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  • Mike Bink, AAMS®, CCFS®

Using Retirement Funds or Home Equity to Pay for College


Paying the high cost of college in today's climate requires planning and creativity. It is no longer feasible for most families to pay for the full cost of college using just savings, so it's critical to understand how you can go "Beyond the 529" to pay for school. Along these lines, one of the most common questions I get when working with parents is "Is it ever a good idea to tap retirement funds or home equity to pay for school?" Here are some thoughts to consider.


Choosing one of these options should be a last resort.

College should not be looked at in a siloh, apart from your other financial goals like retirement. Good financial planning is about choices and understanding the trade-offs that you are making between your goals. A well thought out college funding plan will always include smart college choices, cash flow and tax planning, and smart lending strategies. So before you make any choices, it's key to understand the long term impact on your overall financial plan.


Considerations for home equity

A home equity line of credit (HELOC) is money that can be borrowed against the value of equity in your home. In order to qualify for a HELOC, consumers must have equity in their home, a good credit score, and a good debt-to-income ratio. For consumers with good credit, the interest rates available with HELOC's may be more favorable than the rates from a Federal Parent PLUS loan or a private student loan. That being said, with Parent PLUS loans and private student loans, your home is not at risk. The Parent PLUS loan offers perks like loan deferment and flexible repayment options that a HELOC does not. Both a HELOC or Parent PLUS loan should only be used to cover a small funding gaps, not the bulk of college costs.


One last consideration for using a HELOC, if you take out a HELOC and the money is in your bank account when you complete the FAFSA, it will be counted as an asset and could affect your family's financial need. If your student may be eligible for need-based financial aid, you do not want the money from the HELOC in your bank account when filling out the FAFSA. There are also important tax considerations to take into account when deciding between a HELOC or student loan that will be the subject of a future post.


Considerations for retirement funds

Withdrawals or distributions from retirement accounts can vary with regards to taxes and penalties, but regardless of which one you choose, using retirement money reduces the amount you have saved and should only be used as a last resort.


Traditional and Roth IRA's

Parents under 59 1/2 years old can make withdrawals from traditional or Roth IRAs without the 10% penalty if used for higher education expenses. The funds must be used for you, your student, your spouse, or your grandchild, and the funds must be used for qualified expenses (i.e. tuition, room & board, etc.) Also, your student must be enrolled more than half time to qualify. Traditional IRA withdrawals will be subject to federal and state taxes, whereas withdrawals from a Roth IRA can be free from taxes, as long as the withdrawal is less than the principal you contributed to the account. Any withdrawals of investment earnings from a Roth IRA that are used for college will be taxed.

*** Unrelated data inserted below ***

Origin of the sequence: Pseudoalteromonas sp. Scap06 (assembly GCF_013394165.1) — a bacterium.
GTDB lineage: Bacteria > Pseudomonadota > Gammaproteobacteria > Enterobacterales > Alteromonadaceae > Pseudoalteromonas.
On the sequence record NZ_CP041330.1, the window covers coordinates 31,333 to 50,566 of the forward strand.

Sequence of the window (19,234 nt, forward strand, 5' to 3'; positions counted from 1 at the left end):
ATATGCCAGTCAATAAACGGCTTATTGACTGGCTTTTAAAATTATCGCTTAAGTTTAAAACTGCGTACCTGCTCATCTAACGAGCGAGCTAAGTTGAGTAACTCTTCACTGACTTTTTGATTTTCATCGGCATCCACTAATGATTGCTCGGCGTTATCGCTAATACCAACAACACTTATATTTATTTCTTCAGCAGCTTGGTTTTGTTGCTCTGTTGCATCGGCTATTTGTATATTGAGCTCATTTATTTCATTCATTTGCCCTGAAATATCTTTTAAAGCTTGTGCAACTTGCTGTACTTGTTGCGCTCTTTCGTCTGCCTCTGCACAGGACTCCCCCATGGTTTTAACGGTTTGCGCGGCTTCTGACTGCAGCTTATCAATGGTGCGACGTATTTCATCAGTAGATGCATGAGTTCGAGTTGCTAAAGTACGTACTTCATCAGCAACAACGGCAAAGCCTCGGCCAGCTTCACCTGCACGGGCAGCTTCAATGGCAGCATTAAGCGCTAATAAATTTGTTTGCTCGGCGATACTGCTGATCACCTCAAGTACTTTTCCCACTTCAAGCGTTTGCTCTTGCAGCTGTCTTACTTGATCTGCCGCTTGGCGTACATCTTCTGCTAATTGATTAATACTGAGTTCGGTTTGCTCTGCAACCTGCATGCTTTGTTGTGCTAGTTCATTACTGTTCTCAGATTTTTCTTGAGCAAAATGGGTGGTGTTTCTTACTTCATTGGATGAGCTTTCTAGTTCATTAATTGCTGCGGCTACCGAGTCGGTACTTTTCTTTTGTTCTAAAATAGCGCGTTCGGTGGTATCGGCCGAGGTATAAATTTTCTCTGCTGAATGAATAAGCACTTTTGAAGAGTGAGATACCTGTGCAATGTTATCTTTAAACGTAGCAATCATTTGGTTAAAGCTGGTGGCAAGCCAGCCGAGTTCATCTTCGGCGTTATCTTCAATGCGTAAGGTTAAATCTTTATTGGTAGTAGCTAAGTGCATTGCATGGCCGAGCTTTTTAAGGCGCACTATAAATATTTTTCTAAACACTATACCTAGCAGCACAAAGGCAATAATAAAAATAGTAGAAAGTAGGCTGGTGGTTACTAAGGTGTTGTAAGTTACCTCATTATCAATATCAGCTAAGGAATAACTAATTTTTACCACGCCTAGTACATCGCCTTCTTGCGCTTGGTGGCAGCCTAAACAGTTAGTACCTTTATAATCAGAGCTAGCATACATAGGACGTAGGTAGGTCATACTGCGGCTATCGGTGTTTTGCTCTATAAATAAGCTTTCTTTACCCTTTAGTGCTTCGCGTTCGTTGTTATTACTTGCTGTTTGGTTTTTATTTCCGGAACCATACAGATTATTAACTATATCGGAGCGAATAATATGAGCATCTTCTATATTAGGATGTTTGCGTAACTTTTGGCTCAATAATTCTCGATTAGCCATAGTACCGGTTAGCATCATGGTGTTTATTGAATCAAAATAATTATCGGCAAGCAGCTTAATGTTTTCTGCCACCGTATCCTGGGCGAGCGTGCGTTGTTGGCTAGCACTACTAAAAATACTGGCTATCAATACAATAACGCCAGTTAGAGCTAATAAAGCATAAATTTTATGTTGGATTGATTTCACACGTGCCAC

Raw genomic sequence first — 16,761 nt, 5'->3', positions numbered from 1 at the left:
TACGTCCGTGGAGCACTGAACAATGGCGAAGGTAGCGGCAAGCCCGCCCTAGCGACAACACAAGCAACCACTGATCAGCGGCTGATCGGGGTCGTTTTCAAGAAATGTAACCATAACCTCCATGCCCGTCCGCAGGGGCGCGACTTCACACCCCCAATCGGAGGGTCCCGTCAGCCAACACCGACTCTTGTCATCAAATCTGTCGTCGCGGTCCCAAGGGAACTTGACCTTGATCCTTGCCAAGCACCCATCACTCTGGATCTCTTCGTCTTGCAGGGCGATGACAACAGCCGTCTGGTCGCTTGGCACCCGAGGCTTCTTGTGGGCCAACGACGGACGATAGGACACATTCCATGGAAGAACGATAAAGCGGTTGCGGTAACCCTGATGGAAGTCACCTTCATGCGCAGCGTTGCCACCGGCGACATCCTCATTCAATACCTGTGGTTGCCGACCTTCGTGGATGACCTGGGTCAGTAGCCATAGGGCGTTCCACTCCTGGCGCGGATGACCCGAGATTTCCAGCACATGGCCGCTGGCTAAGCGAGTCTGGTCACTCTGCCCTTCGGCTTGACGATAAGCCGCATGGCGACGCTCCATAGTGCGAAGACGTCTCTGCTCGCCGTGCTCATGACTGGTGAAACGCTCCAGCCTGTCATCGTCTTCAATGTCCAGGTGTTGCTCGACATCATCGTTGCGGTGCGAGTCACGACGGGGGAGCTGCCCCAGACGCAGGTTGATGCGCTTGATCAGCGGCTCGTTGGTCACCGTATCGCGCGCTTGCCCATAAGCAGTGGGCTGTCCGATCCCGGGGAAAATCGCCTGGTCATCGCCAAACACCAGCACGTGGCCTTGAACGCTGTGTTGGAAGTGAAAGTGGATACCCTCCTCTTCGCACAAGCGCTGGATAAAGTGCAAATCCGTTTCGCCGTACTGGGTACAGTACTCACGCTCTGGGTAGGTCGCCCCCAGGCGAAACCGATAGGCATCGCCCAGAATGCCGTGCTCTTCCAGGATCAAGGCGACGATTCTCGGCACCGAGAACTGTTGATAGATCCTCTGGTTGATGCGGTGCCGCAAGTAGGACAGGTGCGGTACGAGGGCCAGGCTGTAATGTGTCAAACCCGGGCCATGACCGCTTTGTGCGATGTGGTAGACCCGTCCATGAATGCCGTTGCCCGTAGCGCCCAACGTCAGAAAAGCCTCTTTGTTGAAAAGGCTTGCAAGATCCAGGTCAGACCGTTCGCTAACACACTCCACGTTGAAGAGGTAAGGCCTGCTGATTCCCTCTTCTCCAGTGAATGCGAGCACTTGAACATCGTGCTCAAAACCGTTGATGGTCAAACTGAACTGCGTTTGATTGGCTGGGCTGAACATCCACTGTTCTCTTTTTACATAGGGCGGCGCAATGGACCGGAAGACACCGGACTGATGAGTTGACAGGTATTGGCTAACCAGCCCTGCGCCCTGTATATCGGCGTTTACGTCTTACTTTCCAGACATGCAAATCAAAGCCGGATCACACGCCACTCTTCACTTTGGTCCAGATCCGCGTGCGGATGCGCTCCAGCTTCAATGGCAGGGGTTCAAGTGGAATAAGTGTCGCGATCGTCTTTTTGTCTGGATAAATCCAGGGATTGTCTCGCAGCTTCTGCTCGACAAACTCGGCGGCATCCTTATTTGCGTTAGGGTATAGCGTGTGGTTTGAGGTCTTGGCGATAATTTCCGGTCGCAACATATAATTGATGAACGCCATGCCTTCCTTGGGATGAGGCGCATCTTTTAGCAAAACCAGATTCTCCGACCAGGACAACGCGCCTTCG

Using a 401k

Using a 401k plan to pay for college comes with a 10% penalty if you're under age 59 1/2, and to have this option, you have to meet the criteria for a hardship withdrawal. In addition to the penalty, your distribution will be subject to income taxes. Families of college-bound children are usually at their prime earning years, so your tax rate on these distributions is likely to be high. You could consider taking out a loan against your 401k; however, you will still be subject to the 10% penalty if you're younger than 59 1/2. In addition, a 401k loan comes with the restriction of only being able to have one at a time, and the requirement to pay it back within 5 years. That being said, if you lose your job, you will have to repay the loan within 60 days, which can often put you in a very challenging spot financially.


Impact on need-based aid when using retirement accounts

Money in a retirement plan (IRA, 401k, etc.) is not included in your assets on the FAFSA, and therefore does not count against your need-based aid calculation. However, withdrawals from an IRA or distributions from a 401k will be counted as earned income the following year. This income can be assessed as high as 47%, which means a $10,000 distribution could increase your EFC by as much as $4,700 the following year. If tapping your retirement funds is a necessity, and your student is a need-based candidate, it's key to learn how to avoid this impact.


The Bottom Line

Are you ok putting your retirement at risk to pay for college? If the answer is yes, than one of the options above may be a good one for you. The most successful approach will always include a blend of strategies that includes smart college choices, cash flow options, tax planning, student loans, and only tapping retirement funds when absolutely necessary to close small gaps. No matter what, making the decision to use retirement funds or home equity to pay for college should be done with careful consideration, and should always be evaluated within the context of a comprehensive financial plan.  

AUTHOR

Mike Bink, AAMS®, CCFS®

Mike works with families to simplify the college funding process and is widely recognized as an expert in college planning. He is passionate about empowering families to become informed consumers of higher education so that they don't pay a penny more for college than they absolutely have to.

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